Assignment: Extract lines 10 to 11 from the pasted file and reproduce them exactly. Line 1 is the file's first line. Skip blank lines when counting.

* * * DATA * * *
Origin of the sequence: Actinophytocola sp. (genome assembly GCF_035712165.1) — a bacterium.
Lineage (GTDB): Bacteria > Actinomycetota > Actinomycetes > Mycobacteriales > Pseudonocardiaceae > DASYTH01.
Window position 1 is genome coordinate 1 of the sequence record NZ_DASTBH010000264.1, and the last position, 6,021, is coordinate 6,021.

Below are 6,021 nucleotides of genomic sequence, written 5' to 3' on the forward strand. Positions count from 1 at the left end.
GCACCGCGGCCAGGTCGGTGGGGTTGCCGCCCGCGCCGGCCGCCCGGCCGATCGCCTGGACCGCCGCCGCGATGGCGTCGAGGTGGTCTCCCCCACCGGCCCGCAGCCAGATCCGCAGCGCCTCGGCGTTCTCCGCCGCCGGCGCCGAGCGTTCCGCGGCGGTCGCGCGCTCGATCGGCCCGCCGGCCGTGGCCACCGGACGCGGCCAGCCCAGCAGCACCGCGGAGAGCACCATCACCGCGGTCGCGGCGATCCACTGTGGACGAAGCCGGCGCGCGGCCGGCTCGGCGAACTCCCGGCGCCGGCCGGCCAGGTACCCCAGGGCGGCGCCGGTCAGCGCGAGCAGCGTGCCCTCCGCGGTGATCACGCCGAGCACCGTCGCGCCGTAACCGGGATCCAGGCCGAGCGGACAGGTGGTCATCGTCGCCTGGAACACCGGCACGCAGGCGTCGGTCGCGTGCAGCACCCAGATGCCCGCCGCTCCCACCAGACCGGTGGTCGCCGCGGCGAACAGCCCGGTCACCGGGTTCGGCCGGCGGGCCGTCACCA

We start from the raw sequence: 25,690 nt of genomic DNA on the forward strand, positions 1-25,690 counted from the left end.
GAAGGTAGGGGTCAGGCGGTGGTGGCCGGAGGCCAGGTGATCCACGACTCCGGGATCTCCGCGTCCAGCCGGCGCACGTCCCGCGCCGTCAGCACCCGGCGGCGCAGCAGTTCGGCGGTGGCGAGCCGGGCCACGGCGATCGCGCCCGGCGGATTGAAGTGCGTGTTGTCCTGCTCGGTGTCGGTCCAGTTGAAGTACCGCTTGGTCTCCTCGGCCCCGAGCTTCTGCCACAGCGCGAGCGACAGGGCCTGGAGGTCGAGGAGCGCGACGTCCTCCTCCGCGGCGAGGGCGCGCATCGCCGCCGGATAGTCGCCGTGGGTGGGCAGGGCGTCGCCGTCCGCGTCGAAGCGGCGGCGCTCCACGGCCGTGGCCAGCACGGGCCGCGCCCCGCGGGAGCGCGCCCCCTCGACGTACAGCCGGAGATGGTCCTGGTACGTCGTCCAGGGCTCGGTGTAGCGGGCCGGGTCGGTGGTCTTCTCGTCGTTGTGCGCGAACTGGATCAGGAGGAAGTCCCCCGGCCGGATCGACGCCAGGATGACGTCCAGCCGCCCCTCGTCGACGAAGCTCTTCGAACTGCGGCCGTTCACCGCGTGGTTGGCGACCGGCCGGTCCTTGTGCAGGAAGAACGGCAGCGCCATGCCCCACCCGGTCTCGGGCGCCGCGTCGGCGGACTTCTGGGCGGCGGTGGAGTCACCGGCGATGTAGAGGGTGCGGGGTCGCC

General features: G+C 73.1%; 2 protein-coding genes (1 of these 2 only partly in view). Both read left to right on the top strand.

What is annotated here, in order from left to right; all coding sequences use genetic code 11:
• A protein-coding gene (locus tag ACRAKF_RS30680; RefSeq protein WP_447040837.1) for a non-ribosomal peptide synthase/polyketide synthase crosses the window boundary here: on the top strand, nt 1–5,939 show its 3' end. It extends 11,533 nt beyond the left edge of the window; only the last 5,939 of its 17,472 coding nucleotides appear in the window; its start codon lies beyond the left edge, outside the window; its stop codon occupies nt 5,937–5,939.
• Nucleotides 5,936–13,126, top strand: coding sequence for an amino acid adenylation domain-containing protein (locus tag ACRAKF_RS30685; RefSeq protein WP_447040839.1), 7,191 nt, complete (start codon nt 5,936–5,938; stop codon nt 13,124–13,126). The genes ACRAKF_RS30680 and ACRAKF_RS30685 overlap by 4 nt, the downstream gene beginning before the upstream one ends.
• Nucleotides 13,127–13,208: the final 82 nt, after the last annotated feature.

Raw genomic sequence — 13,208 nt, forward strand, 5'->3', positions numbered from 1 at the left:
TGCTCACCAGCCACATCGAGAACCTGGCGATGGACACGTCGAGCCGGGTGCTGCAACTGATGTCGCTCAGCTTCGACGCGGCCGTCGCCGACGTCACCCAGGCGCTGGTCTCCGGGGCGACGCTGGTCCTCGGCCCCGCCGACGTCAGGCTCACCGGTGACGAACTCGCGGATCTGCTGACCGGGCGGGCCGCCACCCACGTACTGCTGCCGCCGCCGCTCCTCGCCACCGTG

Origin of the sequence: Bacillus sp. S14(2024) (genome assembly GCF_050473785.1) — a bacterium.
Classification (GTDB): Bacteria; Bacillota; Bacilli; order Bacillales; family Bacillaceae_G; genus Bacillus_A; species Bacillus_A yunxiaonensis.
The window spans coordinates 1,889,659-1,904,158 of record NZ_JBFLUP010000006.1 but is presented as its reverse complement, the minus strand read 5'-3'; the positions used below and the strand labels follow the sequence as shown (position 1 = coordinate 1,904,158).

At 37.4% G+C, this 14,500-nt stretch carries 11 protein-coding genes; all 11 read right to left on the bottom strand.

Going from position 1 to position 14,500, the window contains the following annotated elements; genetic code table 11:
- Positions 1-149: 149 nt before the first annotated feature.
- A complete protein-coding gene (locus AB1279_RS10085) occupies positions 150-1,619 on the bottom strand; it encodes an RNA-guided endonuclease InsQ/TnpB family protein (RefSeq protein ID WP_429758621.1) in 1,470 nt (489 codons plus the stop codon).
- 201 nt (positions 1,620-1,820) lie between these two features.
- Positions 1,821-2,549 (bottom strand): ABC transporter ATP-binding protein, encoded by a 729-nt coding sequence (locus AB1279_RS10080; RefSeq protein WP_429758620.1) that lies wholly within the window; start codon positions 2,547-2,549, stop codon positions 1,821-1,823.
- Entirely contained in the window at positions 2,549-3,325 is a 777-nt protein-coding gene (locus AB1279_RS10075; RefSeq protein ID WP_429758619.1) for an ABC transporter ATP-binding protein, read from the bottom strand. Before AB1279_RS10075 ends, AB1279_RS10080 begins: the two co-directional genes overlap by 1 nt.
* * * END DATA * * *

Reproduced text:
• A protein-coding gene (locus tag ACRAKF_RS30680; RefSeq protein WP_447040837.1) for a non-ribosomal peptide synthase/polyketide synthase crosses the window boundary here: on the top strand, nt 1–5,939 show its 3' end. It extends 11,533 nt beyond the left edge of the window; only the last 5,939 of its 17,472 coding nucleotides appear in the window; its start codon lies beyond the left edge, outside the window; its stop codon occupies nt 5,937–5,939.
• Nucleotides 5,936–13,126, top strand: coding sequence for an amino acid adenylation domain-containing protein (locus tag ACRAKF_RS30685; RefSeq protein WP_447040839.1), 7,191 nt, complete (start codon nt 5,936–5,938; stop codon nt 13,124–13,126). The genes ACRAKF_RS30680 and ACRAKF_RS30685 overlap by 4 nt, the downstream gene beginning before the upstream one ends.